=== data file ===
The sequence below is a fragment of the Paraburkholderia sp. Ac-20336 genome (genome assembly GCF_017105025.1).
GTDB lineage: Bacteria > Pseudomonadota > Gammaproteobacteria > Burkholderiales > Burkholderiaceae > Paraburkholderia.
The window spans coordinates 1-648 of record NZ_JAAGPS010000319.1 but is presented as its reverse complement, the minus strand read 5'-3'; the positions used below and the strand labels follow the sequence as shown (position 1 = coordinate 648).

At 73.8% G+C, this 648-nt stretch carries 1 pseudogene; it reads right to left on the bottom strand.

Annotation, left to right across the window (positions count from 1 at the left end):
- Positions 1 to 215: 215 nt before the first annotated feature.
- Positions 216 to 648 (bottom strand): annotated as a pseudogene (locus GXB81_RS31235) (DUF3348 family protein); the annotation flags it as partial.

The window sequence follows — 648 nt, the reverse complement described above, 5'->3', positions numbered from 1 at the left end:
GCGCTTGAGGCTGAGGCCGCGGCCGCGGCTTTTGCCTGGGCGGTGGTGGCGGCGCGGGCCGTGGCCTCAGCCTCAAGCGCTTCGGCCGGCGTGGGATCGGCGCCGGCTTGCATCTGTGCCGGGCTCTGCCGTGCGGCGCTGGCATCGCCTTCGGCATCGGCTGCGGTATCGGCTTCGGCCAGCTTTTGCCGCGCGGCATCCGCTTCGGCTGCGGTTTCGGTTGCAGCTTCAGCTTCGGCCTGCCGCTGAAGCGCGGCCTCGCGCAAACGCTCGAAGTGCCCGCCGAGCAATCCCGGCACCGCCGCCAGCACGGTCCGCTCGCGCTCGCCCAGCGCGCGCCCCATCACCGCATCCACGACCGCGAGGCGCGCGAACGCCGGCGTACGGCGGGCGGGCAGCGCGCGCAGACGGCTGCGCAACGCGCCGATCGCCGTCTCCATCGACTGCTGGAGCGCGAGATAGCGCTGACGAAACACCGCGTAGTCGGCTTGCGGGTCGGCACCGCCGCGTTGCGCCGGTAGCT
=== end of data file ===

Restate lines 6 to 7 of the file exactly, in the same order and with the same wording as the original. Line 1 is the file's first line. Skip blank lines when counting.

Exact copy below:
- Positions 1 to 215: 215 nt before the first annotated feature.
- Positions 216 to 648 (bottom strand): annotated as a pseudogene (locus GXB81_RS31235) (DUF3348 family protein); the annotation flags it as partial.